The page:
Written by Stephen Cox
Summer often affords us some time to read books that we might not normally be free to read. You can reach for the novel that’s been on your night stand for months, that biography you’ve waiting to get lost in or that thick theological tome that you can now browse slowly through. In the extra time we can also explore genres a bit outside our typical fare. It’s a time to stick that additional book in our bag before a trip. Here are a few titles that I am attempting to read this summer:
Serving without Sinking
The Good Book Company
by John Hindley
“Serving without Sinking” is a book by church-planter and first-time author John Hindley. Sometimes I can think about serving God as a chore or even feel guilty when I’m not serving and I’m interested to read what he diagnoses as those rotten motivations that so commonly fuel Christian life and service. I am especially keen to see how he sees Christians can serve Christ with joy instead of resentment, reluctance or burn-out. Also it’s only 128 pages long!
Is God anti-gay?
The Good Book Company
by Sam Allberry
I already own a couple of books by Sam Allberry (“Lifted” on the resurrection and “Connected” on the Holy Spirit) and have found them both excellent – clear, biblical, challenging, engaging. In this short (do you notice a theme to the books I chose?) and simple book, Sam Allberry wants to help Christians understand what God has said about homosexuality, the Bible and same-sex attraction. It’s clearly a topic that is on the social agenda and so I’m hoping his insights and experience will be helpful to me as I engage the world on this subject.
Exclusion & Embrace: A Theological Exploration of Identity, Otherness, and Reconciliation
This is my ‘Mount Everest’ for the summer! 300 pages from a Croatian theologian all written in size 10 font! (I think I can. I think I can. I think I can). It was a book recommended by Martin Shadwick at our church weekend away last year.
At a community and personal level, we often don’t get on with others simply because they are different. We can react out of fear and anger to others who are not within our narrow circle of relationships. Volf wants us to see that as Christians we are not only reconciled to God, we are not only ‘learning to live with one another’, but we are encouraged to take the dangerous and costly step of opening ourselves to others, enfolding them in the same embrace with which we have been enfolded by God.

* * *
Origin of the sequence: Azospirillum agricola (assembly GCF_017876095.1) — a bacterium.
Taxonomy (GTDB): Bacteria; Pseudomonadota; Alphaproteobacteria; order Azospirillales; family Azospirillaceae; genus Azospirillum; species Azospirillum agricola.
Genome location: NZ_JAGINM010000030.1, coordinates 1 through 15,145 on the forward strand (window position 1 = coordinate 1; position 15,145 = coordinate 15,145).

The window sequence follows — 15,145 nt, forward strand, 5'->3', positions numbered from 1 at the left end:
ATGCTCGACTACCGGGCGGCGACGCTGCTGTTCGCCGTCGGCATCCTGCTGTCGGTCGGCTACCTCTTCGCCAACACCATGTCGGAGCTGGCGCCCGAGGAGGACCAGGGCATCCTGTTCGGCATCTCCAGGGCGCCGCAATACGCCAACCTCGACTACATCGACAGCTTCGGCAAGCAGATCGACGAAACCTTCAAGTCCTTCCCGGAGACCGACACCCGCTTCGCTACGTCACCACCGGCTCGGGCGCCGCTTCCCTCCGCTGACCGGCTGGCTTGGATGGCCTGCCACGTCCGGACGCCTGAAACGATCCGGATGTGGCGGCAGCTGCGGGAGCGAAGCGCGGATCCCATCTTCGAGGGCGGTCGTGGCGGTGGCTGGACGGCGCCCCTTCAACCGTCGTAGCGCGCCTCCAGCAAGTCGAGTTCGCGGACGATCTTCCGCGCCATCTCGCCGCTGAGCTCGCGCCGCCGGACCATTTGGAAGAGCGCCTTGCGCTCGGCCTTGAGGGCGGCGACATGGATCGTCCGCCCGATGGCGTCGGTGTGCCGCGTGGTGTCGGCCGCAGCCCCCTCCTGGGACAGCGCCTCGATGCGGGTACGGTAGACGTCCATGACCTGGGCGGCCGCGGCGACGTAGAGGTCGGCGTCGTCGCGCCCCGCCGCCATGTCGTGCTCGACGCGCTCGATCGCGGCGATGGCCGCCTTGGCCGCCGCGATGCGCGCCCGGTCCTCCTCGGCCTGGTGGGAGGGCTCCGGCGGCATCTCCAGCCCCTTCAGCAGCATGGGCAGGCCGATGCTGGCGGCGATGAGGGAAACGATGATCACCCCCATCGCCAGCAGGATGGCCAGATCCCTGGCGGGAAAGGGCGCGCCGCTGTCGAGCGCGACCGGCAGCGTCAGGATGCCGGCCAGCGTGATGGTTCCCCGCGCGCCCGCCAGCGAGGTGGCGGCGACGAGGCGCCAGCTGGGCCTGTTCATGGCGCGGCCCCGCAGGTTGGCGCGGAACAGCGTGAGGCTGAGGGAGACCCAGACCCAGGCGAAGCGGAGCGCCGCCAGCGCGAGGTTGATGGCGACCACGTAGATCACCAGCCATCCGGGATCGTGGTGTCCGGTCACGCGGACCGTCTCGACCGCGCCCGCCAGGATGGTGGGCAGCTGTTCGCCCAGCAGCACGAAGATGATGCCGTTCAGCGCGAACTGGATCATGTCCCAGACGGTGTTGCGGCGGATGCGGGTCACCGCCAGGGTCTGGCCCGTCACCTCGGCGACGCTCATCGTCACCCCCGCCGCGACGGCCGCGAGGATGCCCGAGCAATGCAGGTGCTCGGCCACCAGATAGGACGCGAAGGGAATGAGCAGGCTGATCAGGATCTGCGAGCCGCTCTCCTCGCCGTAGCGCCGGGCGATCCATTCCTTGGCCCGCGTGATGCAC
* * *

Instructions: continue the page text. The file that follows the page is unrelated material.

Of course, the best book to read is the Bible. This summer I will be reading through the book of Leviticus in preparation for our upcoming sermon series. Leviticus is one of the least read and least understood parts of Scripture. How many Christians have resolved to read through the entire Bible and made good progress through Genesis and Exodus only to hit a wall and give up when they reach Leviticus? With all those different laws regarding the Old Covenant priesthood and various sacrifices, it can be quite difficult to understand. I’m looking forward to grappling with it.
I have also been reading through the book of Exodus with my kids which has been great. They are enjoying the narrative and I’m marvelling at the amazing works of God through his servant Moses and the miraculous acts he performed to rescue his people (It’s hard not to be drawn to our Saviour in Jesus!).
That’s what I’m reading over the summer. Maybe I’ve encouraged you to add one or two to your own list? Happy reading!